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Up With Tar-Based Shampoos?
Hello again Ed.
Can you help clear up the contradictions concerning tar based
shampoos? I'm aware of the dangerous chemicals found in Neutrogena
shampoo but what about all the others: Polytar,
Sebcur T, etc. Personally, I've been using Tersa-tar
shampoo, I use it every day and the results are fantastic, BUT it does
contain a 3% coal tar distillate? Thanks –James D.
Response: This one makes me
mad. Not you, James. The
legislation/litigation in California that’s making negative waves
First, to your
concern. No, I can’t clear
anything up. If the entire
state of California has gone off the deep end over this, the best I can do
is be pissed off. Clarifying
the issue will take bigger guns than I can muster.
of any evidence stating that any normal
use of coal tar-derivative shampoo or other hair-care products causes
cancer (the California concern) or any other bad thing.
I italicize “normal use” because some flakers occlude with the
shampoo over night or wear it in their hair for hours on end.
This is extreme use and I’m not sure anybody knows or has
attempted to learn what the long-term consequences of this extreme use
might be. (Personally, I
don’t do it.)
National Psoriasis Foundation and the Food and Drug Administration
aren’t aware of any evidence, either, because, according to a page 1
article in the January/February 2002 NPF
Bulletin, both of these organizations wrote letters expounding this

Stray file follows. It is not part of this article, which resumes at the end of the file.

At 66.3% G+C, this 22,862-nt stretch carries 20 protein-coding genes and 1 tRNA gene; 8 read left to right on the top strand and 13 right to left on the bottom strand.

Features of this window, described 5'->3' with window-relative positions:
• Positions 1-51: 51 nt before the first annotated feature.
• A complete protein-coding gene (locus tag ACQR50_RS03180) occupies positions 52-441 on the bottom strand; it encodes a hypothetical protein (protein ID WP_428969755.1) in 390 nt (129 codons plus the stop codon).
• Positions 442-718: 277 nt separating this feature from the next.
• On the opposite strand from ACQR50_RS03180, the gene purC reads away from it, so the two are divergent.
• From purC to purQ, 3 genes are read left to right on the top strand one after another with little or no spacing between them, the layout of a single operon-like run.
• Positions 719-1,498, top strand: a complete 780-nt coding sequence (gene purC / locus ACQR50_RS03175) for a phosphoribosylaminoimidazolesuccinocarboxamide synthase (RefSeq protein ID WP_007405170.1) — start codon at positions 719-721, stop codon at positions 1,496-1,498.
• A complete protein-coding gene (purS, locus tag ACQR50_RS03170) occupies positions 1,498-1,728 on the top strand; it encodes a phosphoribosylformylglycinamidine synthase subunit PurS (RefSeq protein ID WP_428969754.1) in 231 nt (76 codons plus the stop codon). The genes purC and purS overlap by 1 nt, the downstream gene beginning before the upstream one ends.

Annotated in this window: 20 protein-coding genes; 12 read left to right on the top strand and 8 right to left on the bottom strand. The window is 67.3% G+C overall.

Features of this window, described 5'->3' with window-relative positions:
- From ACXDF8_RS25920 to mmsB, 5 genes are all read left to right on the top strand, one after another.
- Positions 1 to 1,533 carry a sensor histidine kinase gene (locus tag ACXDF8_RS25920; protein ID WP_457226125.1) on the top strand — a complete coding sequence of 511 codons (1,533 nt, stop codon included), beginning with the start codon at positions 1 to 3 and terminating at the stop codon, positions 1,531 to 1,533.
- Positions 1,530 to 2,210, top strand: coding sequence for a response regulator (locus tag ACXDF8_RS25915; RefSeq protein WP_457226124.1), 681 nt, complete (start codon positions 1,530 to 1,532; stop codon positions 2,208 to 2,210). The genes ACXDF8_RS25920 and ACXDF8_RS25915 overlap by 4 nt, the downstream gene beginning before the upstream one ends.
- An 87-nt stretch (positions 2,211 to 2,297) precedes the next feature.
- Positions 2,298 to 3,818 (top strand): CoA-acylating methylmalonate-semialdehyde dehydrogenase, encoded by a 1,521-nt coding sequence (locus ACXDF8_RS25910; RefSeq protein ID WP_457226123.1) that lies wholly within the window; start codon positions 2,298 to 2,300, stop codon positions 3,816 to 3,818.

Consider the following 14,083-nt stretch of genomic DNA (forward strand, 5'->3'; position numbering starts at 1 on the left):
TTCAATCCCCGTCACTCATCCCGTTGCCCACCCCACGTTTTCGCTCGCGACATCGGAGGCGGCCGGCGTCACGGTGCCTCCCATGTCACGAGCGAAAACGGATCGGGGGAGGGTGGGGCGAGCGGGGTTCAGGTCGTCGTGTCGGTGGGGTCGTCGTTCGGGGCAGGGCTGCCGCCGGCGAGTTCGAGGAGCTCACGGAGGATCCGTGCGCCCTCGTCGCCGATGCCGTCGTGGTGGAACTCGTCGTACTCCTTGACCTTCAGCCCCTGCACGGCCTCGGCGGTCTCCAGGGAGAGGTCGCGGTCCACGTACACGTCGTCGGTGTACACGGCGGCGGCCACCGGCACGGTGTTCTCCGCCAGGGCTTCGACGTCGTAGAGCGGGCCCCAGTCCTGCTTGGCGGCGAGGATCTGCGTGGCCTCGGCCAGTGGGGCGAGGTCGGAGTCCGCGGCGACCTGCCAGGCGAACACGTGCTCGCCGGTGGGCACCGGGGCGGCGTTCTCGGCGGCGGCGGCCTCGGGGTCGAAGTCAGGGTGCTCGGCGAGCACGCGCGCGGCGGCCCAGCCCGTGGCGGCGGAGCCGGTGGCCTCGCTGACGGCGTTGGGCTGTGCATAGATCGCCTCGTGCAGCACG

opinion to litigants in California. (Note:
As of March 4, the January/February 2002 issue of the NPF
Bulletin was not yet available on line at www.psoriasis.org.)
A law known as
Proposition 65 in California requires OTC products containing certain
chemicals to print on their packaging, “Warning:
This product contains chemicals known to the state of California to
cause cancer.” Evidently the
coal-tar derivative used in anti-flaking shampoo qualifies.
You’ll note the crafty wording that avoids higher court appeals.
Known to the state of
California. Good grief.
When we anthropomorphize a piece of geography and need someone to
point a finger at, it’s traditional to aim for the highest political
office attached to that piece of geography.
In this case, that means we might as well stick our tongues out at
the Governor of California. He,
of course, will wag a finger at “the voters.”
the NPF article, it sounds as though the lion’s share of coal-tar
shampoo manufacturers will comply with the label warning requirement.
Denorex — a very popular shampoo among flakers, unfortunately —
has decided to replace the coal-tar extract with salicylic acid.
Salicylic acid is a keratolytic, a
chemical that helps free scale. The
coal-tar derivative helpful for skin lesions, on the other hand, can
actually subdue the generation of scale.
This makes the salicylic acid compromise, really
Dermik, makers of Zetar, has, according to the NPF article, decided to
discontinue sale of this product in California.
heard the end of the battle in California.
The National Psoriasis Foundation has promised to keep us updated.
In the meantime, I know lots of FlakeHQers live in California and I
loved to get some email from them on this issue.